WSSB’s high school was identified by the Office of the Superintendent of Public Instruction’s (OSPI) Office of System and School Improvement for comprehensive supports due to our low graduation rate. This comprehensive plan of supports is aligned with the Washington state’s consolidated plan for compliance with the Every Student Succeeds Act (ESSA). While WSSB is only slightly below the threshold for four-year graduation rates of high school students, there is no intention for WSSB’s programs to begin pushing students into a four-year graduation plan if they need more time to ascertain skills necessary to be ready after high school. The ESSA prioritizes four-year graduation rates as one of its components, which conflicts with individualized student plans that allow Individualized Education Program (IEP) teams to determine the course of study and timeline for graduation within transition plans. The support received from OSPI includes some funding for professional development, coaching, and implementation of improvement efforts aligned to our needs assessment outlined in our School Improvement Plan. This year’s SIP will be completed by May 2019 and will last for two years. SIP’s will be submitted to OSPI and will help direct WSSB’s work around improving programs. Key areas of focus will include, but not limited to, English language learner strategies, mathematics, science, social-emotional learning, and equity and inclusion.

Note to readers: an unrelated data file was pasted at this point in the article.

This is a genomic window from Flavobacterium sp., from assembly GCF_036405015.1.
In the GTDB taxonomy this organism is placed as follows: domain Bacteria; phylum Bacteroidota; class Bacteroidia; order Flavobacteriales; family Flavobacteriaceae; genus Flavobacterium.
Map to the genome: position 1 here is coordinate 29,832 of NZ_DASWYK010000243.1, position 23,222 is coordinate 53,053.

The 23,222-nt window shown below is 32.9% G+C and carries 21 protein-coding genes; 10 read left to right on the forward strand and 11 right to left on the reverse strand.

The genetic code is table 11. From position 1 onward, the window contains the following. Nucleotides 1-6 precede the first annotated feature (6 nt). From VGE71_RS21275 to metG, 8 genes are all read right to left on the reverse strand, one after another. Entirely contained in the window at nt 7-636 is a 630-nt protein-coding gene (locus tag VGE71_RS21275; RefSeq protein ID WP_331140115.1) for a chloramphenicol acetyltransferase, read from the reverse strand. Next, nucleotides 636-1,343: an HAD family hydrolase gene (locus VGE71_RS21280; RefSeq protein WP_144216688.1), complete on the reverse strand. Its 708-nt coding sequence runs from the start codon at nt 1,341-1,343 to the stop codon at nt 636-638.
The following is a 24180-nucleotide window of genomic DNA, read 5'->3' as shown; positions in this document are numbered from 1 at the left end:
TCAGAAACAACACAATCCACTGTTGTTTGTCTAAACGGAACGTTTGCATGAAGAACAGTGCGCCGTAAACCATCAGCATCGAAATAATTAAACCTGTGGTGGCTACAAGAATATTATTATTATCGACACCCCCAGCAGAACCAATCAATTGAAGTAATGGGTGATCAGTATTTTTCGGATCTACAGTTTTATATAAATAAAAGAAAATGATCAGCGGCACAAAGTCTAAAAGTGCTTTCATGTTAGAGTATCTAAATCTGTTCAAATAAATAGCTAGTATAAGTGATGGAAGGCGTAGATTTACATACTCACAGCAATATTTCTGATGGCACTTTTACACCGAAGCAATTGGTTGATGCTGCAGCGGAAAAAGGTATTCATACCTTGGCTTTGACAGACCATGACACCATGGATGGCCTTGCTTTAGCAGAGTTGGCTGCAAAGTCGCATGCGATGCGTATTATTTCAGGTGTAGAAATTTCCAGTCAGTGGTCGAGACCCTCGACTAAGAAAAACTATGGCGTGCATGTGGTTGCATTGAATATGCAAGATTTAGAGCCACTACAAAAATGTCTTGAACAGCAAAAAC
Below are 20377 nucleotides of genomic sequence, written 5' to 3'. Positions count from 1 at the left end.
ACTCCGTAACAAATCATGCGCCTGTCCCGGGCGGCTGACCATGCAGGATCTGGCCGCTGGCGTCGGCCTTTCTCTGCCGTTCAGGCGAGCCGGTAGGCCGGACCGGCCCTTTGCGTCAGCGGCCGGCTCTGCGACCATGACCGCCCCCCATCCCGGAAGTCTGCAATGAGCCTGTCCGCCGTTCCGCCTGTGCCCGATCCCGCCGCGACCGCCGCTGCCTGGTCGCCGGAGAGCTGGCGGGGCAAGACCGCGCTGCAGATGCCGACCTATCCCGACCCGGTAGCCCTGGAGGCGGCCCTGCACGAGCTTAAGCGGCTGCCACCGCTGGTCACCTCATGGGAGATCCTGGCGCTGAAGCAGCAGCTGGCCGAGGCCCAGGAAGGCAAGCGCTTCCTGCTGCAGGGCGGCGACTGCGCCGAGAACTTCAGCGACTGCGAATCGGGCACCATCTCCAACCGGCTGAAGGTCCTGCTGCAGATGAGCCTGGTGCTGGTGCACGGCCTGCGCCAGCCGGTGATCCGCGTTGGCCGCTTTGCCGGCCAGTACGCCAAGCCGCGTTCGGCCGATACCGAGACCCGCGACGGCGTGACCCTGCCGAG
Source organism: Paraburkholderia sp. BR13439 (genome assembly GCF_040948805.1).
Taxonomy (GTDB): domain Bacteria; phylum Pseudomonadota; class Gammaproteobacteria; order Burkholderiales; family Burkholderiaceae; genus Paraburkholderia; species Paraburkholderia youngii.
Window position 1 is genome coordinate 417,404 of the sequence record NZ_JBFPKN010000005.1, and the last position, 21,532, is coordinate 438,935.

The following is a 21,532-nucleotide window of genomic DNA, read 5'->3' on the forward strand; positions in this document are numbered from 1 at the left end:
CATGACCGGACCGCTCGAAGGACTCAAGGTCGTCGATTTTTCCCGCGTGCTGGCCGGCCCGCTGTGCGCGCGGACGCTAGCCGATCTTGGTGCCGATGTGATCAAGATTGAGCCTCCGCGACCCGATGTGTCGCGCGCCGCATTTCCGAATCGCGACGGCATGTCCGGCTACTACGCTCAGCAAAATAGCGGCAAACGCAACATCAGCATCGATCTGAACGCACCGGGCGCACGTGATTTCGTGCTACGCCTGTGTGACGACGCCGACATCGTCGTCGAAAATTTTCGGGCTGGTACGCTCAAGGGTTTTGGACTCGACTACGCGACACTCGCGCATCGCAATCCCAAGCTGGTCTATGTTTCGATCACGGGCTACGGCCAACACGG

Student Leadership Learning Through SEL
Every Wednesday WSSB students experience an early release from their regular coursework to focus on social-emotional learning (SEL) and leadership. Using data gathered on student strengths aligned to SEL frameworks, students work in dynamic groupings that are student-led, facilitated by student leaders. The growth in leadership, social interaction skills, self-determination, and collaborative practices among students continues to develop and is strengthening WSSB as a community of learners and teachers at all levels.
Updating UEB Books in and Library Partnership
With the help of a grant provided through the Pacific Foundation for Blind Children (PFBC), WSSB’s library in the Irwin building will be adding nearly thirty new books in UEB. This will be the most substantial addition to the library of new books in UEB since Washington’s full transition to using the UEB code in 2016.
Additional support for promoting literacy at WSSB is being offered with a new partnership with the Washington Talking Book and Braille Library (WTBBL). Each month, the youth librarian from WTBBL visits WSSB to offer in-class and library programs. This is the start of the partnership, and the hope is to continue with providing a range of programs for students, especially since every student at WSSB is a patron of WTBBL.
Partnering on Services for Deafblind Students
The WSD and WSSB are in the initial phase of developing a joint referral process that would provide an option for attending a joint WSSB and WSD educational program. This year, we have two students from WSD that attend WSSB for specific goals instructed by a TVI or an O&M specialist.
Learning Independence for Today and Tomorrow (LIFTT)
· There are seven participants in the program and two Resident Advisors (RA).
· All participants are engaged in vocational training activities as outlined in their Vocational Rehabilitation (VR) Individual Plan for Employment. Four of them are attending Clark College, and three are working with CRP’s (Community Resource Providers, a newer name for “job developer”) in job placement activities: work readiness, informational interviews, assessments, job trials, etc.
· All participants are working on their personal goals for adult independence.